Buff orpington hen unconscious, emaciated. Contageous?

Discussion in 'Emergencies / Diseases / Injuries and Cures' started by lunarrabbit, May 19, 2010.

  1. lunarrabbit

    lunarrabbit Hatching

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    May 19, 2010
    I have a one year old buff orpington laying hen unconscious. She was just laying outside in the chicken tractor, on her side, leg bent in an unnatural position as though she just fainted. She has no symptoms outwardly. All of our orpingtons are so fluffy that we did not notice she was losing weight. When we were just now examining her, I found that she has no meat on her body--she's completely skeletal with just fluffy feathers. She is not egg-bound and there no discoloration of any part of her body. All of her feathers are in tact, and just a few days ago she was wandering around in the grass apparently okay. In retrospect, I believe she has been fairly docile her whole young life. The only difference between her and her sisters is this: all of their combs have sprouted and grown and hers has not.
    I do not know of any way to save her at this point, so if anyone knows, please let me know. I am very concerned about the other chickens. We have 3 more orpingtons--her sisters--and 4 sexlinks. I have been researching all the different avian diseases, and many of them list ematiation as a symptom. It's just overwhelming.
    Their living quarters are a typical chicken tractor, tin roof and sides, chicken-wire front and we can slide the tin on the roof back on nice days to fill half the area with sunshine. We move them around the yard about every four or five days, as they run out of fresh grass. They are fed oyster shells and chicken crumble or chicken pellets, and have both available with fresh water every day. They do "unfreshen" their water very quickly, though.
    For treats, they get fresh vegetable or fruit scraps, like apples. They also occasionally get a slice of Ezekiel bread, a flourless bread with lots of grains and seeds. Sometimes, they also get brown rice (thoroughly cooked, of course) as a treat if we have any leftover from dinner.
    This is how the chickens have been raised for an entire year, and this is the first illness we have seen. What do you think happened? Are the other chickens at risk? What about humans and dogs? Any advice would be helpful.
    Thank you.
    ~~Amy.
     
    Last edited: May 19, 2010
  2. Campine Lover

    Campine Lover Songster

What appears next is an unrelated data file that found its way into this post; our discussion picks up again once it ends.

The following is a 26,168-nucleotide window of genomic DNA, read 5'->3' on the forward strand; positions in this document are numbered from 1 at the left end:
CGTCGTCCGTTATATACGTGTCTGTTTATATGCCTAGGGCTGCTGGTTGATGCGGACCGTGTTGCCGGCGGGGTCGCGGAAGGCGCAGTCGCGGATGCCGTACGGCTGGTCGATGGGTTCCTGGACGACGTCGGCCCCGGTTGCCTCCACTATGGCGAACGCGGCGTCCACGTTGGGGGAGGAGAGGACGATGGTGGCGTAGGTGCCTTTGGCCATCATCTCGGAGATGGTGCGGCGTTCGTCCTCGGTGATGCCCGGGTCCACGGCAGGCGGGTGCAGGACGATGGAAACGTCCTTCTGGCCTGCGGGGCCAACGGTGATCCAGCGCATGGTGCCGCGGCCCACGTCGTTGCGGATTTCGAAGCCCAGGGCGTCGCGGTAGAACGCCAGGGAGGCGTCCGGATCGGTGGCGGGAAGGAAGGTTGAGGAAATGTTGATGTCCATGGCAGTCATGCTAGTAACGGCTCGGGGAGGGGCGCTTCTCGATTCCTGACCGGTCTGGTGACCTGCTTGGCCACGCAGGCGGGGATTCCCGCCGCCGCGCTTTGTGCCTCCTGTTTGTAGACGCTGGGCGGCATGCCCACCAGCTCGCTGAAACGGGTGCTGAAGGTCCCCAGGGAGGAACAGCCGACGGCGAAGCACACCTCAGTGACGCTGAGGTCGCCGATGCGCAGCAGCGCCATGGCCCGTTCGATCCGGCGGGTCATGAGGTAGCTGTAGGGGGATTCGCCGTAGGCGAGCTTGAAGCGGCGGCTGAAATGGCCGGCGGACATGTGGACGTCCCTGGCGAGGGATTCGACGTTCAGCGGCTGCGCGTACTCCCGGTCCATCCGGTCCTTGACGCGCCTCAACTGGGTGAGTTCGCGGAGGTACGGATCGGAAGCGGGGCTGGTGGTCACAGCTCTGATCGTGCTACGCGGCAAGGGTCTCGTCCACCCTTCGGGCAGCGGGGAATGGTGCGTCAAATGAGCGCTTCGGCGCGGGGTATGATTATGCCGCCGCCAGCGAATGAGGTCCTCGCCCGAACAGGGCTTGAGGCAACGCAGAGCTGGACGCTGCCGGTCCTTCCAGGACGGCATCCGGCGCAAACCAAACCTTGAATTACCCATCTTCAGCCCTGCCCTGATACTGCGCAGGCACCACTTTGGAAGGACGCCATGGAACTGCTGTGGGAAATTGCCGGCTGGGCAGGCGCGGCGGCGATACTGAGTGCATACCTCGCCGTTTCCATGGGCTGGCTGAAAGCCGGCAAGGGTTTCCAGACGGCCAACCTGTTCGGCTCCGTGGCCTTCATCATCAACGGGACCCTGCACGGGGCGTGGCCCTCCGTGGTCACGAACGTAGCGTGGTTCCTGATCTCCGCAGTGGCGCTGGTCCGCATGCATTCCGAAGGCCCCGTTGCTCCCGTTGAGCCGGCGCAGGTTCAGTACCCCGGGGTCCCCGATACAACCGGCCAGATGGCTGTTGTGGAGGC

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    Doesn't sound like it's contaigous... but keep her inside in a special cage to be safe. Keep her warm, and give her food and water. If she doesn't eat for herself, dunk little pieces of bread into water and put them in her beak, make sure she swallows! Dip her beak in the water or use a tube to get it in her beak. Try to straighten her legs, if it doesn't hurt her. Check her VERY THOROUGHLY for mites or lice, it could be a serious case. Treat her imediatly if she does with mite powder. That's all I have... good luck!
     
  3. Cetawin

    Cetawin Chicken Beader

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    Go through the obvious first....

    check for mites or lice...look with a bright light around her vent area...they usually congregate there...

    have your chickens ever been wormed? Have you seen any worms in their poo? Have you seens any worms on the surface ground around your property...especially after a lot of rain?

    Is her poo normal?

    Is she eating and drinking normally?

    are her eyes and nares/nostrils clear? any discharge?

    Is her breathing normal?

    Is she laying normally?

    Keep her separated, warm and in a quiet area to keep her calm.
     
  4. babsbag

    babsbag Songster

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    [​IMG]

    Were your chickens vaccinated for Marek's ? I hope that is not what you have, but I would read about it, just in case. Before I lost my hen to Marek's she would go into a "trance" for hours, and then come out of it and act alert. After the necropsy I learned that she basically had brain cancer and that is why the trances would happen. Poor baby. I hope yours will be ok.
     
  5. lunarrabbit

    lunarrabbit Hatching

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    May 19, 2010
    Thank you for the advice. The hen did not survive the night. I didn't find any mites or lice or worms anywhere....no discharge of any kind and a clean vent. I do not believe they were vaccinated for anything. I will probably go ahead and worm the rest of them, just to play it safe. I've never seen a hen starve herself to death...I wonder if it could be a tapeworm or something. I might even call the vet and find out how much it costs for an autopsy...
    Thank you for answering me!

    ~~Amy.
     
    Last edited: May 20, 2010
  6. drumstick diva

    drumstick diva Still crazy after all these years. Premium Member

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    Out to pasture
    sorry to hear you lost her, mysteries like that can really drive you nuts.
     
  7. lunarrabbit

    lunarrabbit Hatching

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    May 19, 2010
    Thank you for the empathy! It is really true--I wish I could just know!
     

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